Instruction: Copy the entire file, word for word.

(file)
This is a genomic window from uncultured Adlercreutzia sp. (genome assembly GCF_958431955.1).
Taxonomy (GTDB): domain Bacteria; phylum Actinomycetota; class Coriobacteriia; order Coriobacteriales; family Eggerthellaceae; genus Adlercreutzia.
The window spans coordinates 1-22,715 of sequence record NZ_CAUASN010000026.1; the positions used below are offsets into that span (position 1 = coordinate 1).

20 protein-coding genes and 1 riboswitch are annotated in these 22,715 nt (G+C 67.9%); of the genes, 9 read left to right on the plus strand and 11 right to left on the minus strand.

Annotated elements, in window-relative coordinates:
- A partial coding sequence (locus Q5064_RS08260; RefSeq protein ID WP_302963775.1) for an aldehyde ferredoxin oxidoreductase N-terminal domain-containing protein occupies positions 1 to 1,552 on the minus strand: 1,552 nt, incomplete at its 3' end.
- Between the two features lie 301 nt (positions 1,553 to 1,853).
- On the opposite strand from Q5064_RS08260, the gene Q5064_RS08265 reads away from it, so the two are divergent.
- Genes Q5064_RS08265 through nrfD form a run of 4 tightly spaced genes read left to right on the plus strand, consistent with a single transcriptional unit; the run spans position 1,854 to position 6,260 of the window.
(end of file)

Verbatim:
This is a genomic window from uncultured Adlercreutzia sp. (genome assembly GCF_958431955.1).
Taxonomy (GTDB): domain Bacteria; phylum Actinomycetota; class Coriobacteriia; order Coriobacteriales; family Eggerthellaceae; genus Adlercreutzia.
The window spans coordinates 1-22,715 of sequence record NZ_CAUASN010000026.1; the positions used below are offsets into that span (position 1 = coordinate 1).

20 protein-coding genes and 1 riboswitch are annotated in these 22,715 nt (G+C 67.9%); of the genes, 9 read left to right on the plus strand and 11 right to left on the minus strand.

Annotated elements, in window-relative coordinates:
- A partial coding sequence (locus Q5064_RS08260; RefSeq protein ID WP_302963775.1) for an aldehyde ferredoxin oxidoreductase N-terminal domain-containing protein occupies positions 1 to 1,552 on the minus strand: 1,552 nt, incomplete at its 3' end.
- Between the two features lie 301 nt (positions 1,553 to 1,853).
- On the opposite strand from Q5064_RS08260, the gene Q5064_RS08265 reads away from it, so the two are divergent.
- Genes Q5064_RS08265 through nrfD form a run of 4 tightly spaced genes read left to right on the plus strand, consistent with a single transcriptional unit; the run spans position 1,854 to position 6,260 of the window.